Up the Meysan TrailA high school buddy and I set out one early August morning to summit Lone Pine Peak, having heard that it offers some of the most striking views of the Sierra. It was a warm, sunny day, though a bit hazy. We began from Whitney Portal campground, following the Meysan Lake trail that starts from the lower, southeast area of the campground near site #9 (which, by happy coincidence, happened to be ours). The trail climbs from the campground and hits a spur road providing access to some cabins above the campground. After going left on the road a short distance, we found the trail starting again, climbing to the right from the road (toward the southeast). The sandy, well-used trail quickly swung around the ridge that divides the Lone Pine Creek and Meysan Creek basins, switch-backing generally toward the southwest and climbing up the Meysan Creek basin. The north ridge of Lone Pine Peak rose to our east, on the other side of the Meysan Creek, though we had to hike a considerable distance up the trail before sighting the summit itself.
The Fun PartNow the fun began. The slope – which climbs at an angle of about 35 degrees – is a mix of sand, scree and rock, all of which seem determined to turn every step up into a slide back down. Some rocks offered decent handholds for stability while others simply slid down with the surrounding scree. Deciding which was which only made the climb more entertaining. After getting part-way up the slope, Brian decided to call it a day and turned back – he had already climbed 2000 feet higher than he had before.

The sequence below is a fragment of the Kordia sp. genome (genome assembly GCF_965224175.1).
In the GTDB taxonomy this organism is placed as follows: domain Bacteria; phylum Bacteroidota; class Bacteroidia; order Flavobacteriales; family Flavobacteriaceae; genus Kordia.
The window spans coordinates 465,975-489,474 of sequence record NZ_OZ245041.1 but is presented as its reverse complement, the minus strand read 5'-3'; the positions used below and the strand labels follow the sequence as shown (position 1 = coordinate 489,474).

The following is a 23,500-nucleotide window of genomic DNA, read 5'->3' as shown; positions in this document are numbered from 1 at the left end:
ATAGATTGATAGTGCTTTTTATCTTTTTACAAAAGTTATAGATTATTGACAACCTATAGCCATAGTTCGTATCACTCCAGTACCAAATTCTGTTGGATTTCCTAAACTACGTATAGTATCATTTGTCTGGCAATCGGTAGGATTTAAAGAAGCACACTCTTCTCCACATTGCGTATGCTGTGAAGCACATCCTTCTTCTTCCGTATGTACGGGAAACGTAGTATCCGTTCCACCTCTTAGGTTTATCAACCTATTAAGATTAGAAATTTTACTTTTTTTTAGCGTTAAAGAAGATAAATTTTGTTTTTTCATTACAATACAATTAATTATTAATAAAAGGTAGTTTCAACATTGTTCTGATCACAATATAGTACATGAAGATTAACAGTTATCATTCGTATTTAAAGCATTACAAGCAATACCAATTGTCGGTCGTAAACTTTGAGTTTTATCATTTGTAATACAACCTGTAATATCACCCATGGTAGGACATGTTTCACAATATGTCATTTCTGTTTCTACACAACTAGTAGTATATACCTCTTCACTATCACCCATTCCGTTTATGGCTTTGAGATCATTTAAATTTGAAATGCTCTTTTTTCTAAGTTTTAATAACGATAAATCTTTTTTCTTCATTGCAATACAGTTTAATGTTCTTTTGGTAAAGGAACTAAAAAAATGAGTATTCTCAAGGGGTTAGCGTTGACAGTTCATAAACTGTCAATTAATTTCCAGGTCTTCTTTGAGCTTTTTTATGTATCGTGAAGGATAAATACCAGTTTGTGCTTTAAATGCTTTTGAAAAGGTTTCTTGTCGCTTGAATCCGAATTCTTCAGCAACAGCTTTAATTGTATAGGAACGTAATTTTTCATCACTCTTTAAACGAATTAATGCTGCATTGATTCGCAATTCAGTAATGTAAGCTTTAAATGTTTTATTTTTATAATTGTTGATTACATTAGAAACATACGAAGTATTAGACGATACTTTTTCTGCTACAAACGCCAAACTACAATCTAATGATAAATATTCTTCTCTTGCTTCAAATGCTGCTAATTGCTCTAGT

On to the SummitAt this point, the worst was over. The guidebook had cautioned against ascending the ridge on the summit plateau, as there are several false summits before the true peak. So I headed across the plateau, neither gaining nor losing elevation, to a point that appeared to be below the summit, and turned up.
Summit ViewsLone Pine Peak indeed delivered stunning views: at least six of California’s 14ers – Langley, Muir, Whitney, Russell, Williamson, and White Mountain Peak – and possibly a seventh (Split?) were visible, as well as a good part of Owens Valley.
The Hike BackNeedless to say, going back down was a lot easier than the slog up. Hiking poles provided some stability when down-climbing the chute and slope, especially during short ski runs down the cascading scree. A few words of advice: don’t put anything valuable in your back pockets (I ended up on my tail more times than I care to admit). Gaiters would be very useful to keep rocks out of the boots. Also, some light gloves might be useful for the climb up – some rocks have sharp edges. Anyway, once at the bottom of the chute and slope, it was an easy trek back to the Meysan trail and down to the Whitney Portal campground.
A fun hike, except for the scree, with the views more than justifying it all. That said, if you are comfortable on crampons, traveling this route earlier in the season when there is still snow could make for a far more pleasant climb.